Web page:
According to Richmond County sheriff’s Investigator Kendall Brown, the latest development in metal thefts is hindering the arrests of the actual thieves.
Brown said there has been a significant increase in the number of people who are putting signs on the side of their trucks and acting like business owners.
Signs stating “We buy scrap,” or “Will pay for metal” on their truck does not mean they are exempt from the law, he said.
“People are trying to make a little extra money,” he said. “These fly-by-night entrepreneurs are coming out of the woodwork.”
The problem that law enforcement faces is that the truckers are paying thieves, knowingly or unknowingly, for their metal at a discounted price and then selling it to the recyclers.
Brown said the price of steel has increased, which is why so many folks are trying to get in on the game.
“People are now selling farming equipment, steel beams and older vehicles that are broken down,” Brown said.
Record-keeping is at issue. If the recyclers notice something suspicious about it, they call Brown.
If the investigator suspects the product was stolen, he can trace it back only to the middleman if the middlemen did not get the correct record information. The middleman ends up going to jail and the thief remains free.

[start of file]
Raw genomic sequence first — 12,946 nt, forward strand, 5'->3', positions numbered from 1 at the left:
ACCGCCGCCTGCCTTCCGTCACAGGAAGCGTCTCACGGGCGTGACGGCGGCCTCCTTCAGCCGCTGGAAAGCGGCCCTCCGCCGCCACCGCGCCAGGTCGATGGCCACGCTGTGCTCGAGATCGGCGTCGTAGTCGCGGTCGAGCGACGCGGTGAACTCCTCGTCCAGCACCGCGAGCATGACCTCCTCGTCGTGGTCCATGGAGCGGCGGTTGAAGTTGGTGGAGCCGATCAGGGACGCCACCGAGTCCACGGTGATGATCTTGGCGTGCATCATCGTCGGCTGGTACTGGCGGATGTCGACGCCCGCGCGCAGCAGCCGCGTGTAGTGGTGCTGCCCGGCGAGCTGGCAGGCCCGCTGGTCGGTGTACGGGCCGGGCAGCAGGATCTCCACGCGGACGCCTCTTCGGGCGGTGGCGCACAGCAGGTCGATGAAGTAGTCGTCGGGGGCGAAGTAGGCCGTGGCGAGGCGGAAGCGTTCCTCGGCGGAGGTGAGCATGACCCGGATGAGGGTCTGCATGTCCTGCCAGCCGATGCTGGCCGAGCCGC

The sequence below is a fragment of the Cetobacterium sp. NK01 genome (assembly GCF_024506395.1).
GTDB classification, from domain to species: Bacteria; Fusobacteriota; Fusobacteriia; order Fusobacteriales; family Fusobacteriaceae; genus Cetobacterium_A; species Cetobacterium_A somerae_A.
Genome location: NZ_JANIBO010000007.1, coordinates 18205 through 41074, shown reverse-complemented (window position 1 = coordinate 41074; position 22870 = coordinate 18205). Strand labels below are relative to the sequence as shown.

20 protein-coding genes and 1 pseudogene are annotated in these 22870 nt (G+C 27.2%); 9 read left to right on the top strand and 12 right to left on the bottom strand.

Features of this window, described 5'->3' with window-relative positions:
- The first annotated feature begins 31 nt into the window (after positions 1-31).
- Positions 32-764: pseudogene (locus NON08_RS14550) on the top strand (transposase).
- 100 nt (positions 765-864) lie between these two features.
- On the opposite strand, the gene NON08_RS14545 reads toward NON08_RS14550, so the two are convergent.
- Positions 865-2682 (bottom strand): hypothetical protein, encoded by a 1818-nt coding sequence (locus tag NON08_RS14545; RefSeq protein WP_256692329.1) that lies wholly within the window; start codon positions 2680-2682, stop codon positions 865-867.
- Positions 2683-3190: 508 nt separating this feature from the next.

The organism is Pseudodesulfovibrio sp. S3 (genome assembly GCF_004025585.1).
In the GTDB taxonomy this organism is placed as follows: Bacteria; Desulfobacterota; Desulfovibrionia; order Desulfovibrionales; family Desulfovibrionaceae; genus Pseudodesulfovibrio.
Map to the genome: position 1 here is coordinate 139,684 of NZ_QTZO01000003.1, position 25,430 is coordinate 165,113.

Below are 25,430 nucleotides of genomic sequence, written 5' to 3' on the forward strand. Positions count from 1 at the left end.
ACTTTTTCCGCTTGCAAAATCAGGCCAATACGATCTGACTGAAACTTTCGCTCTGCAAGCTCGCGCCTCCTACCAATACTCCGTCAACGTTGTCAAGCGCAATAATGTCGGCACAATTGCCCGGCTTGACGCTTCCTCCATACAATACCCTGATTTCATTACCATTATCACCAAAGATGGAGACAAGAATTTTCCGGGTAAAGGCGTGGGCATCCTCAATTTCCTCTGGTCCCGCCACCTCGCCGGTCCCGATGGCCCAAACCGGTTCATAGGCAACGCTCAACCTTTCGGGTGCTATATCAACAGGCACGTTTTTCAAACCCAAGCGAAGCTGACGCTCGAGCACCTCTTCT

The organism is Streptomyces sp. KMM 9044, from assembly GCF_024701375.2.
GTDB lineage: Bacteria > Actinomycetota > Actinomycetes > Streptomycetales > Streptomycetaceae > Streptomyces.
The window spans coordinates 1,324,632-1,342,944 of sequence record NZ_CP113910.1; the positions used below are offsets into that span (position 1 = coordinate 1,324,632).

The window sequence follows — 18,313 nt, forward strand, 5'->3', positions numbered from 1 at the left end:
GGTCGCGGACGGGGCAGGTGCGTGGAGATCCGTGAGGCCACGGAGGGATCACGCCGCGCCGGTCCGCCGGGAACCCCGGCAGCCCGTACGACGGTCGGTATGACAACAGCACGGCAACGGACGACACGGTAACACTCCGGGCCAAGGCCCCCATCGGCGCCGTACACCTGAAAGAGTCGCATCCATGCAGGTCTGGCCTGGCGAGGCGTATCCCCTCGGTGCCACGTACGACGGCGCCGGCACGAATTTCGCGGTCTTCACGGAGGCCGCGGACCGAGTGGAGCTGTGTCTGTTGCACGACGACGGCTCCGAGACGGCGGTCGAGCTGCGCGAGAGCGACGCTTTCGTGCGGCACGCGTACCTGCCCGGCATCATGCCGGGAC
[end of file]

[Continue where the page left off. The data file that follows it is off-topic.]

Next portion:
Middlemen are not paying taxes on the money they make.
“These people are taking revenue from the county,” Brown said. “You have to follow the same guidelines as everyone else.”
They need to get a small business license, pay taxes and keep records.
The records are very specific for metal sales. In a 19-page mandate that Brown hands out as an educational tool and warning, the record-keeping requirements are clear.
Every time a metal transaction takes place, the buyer is responsible for getting detailed information from the seller.
The requirements include: A photocopy or scan of a government ID; the weight, quantity or volume; and a description of the type of metal, the amount of money paid and the vehicle tag and type.